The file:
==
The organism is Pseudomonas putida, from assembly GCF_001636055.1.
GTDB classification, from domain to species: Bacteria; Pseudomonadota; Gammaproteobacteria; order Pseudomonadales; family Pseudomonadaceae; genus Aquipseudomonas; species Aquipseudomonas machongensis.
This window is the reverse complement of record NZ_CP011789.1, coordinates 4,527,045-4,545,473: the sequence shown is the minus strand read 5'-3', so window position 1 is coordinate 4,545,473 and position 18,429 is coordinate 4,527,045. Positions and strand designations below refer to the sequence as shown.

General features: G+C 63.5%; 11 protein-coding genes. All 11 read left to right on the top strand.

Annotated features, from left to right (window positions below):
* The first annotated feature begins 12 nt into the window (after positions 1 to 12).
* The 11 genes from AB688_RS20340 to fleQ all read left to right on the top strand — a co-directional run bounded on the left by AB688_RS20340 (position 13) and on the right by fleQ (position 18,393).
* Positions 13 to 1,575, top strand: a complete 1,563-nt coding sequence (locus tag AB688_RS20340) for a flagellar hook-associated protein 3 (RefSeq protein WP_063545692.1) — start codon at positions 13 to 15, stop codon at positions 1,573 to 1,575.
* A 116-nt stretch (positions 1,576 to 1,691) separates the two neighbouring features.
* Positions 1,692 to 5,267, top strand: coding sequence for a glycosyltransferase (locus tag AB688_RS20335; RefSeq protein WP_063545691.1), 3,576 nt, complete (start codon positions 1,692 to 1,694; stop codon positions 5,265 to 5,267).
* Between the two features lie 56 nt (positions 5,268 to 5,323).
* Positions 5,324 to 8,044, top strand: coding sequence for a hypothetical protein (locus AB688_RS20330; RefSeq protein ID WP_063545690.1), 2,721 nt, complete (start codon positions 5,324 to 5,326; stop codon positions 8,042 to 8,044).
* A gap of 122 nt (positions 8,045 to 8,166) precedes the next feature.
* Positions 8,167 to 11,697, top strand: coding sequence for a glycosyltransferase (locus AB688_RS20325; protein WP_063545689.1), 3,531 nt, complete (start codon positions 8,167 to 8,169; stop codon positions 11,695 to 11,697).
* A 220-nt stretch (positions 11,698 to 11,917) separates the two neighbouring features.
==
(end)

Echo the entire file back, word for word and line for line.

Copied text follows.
The organism is Pseudomonas putida, from assembly GCF_001636055.1.
GTDB classification, from domain to species: Bacteria; Pseudomonadota; Gammaproteobacteria; order Pseudomonadales; family Pseudomonadaceae; genus Aquipseudomonas; species Aquipseudomonas machongensis.
This window is the reverse complement of record NZ_CP011789.1, coordinates 4,527,045-4,545,473: the sequence shown is the minus strand read 5'-3', so window position 1 is coordinate 4,545,473 and position 18,429 is coordinate 4,527,045. Positions and strand designations below refer to the sequence as shown.

General features: G+C 63.5%; 11 protein-coding genes. All 11 read left to right on the top strand.

Annotated features, from left to right (window positions below):
* The first annotated feature begins 12 nt into the window (after positions 1 to 12).
* The 11 genes from AB688_RS20340 to fleQ all read left to right on the top strand — a co-directional run bounded on the left by AB688_RS20340 (position 13) and on the right by fleQ (position 18,393).
* Positions 13 to 1,575, top strand: a complete 1,563-nt coding sequence (locus tag AB688_RS20340) for a flagellar hook-associated protein 3 (RefSeq protein WP_063545692.1) — start codon at positions 13 to 15, stop codon at positions 1,573 to 1,575.
* A 116-nt stretch (positions 1,576 to 1,691) separates the two neighbouring features.
* Positions 1,692 to 5,267, top strand: coding sequence for a glycosyltransferase (locus tag AB688_RS20335; RefSeq protein WP_063545691.1), 3,576 nt, complete (start codon positions 1,692 to 1,694; stop codon positions 5,265 to 5,267).
* Between the two features lie 56 nt (positions 5,268 to 5,323).
* Positions 5,324 to 8,044, top strand: coding sequence for a hypothetical protein (locus AB688_RS20330; RefSeq protein ID WP_063545690.1), 2,721 nt, complete (start codon positions 5,324 to 5,326; stop codon positions 8,042 to 8,044).
* A gap of 122 nt (positions 8,045 to 8,166) precedes the next feature.
* Positions 8,167 to 11,697, top strand: coding sequence for a glycosyltransferase (locus AB688_RS20325; protein WP_063545689.1), 3,531 nt, complete (start codon positions 8,167 to 8,169; stop codon positions 11,695 to 11,697).
* A 220-nt stretch (positions 11,698 to 11,917) separates the two neighbouring features.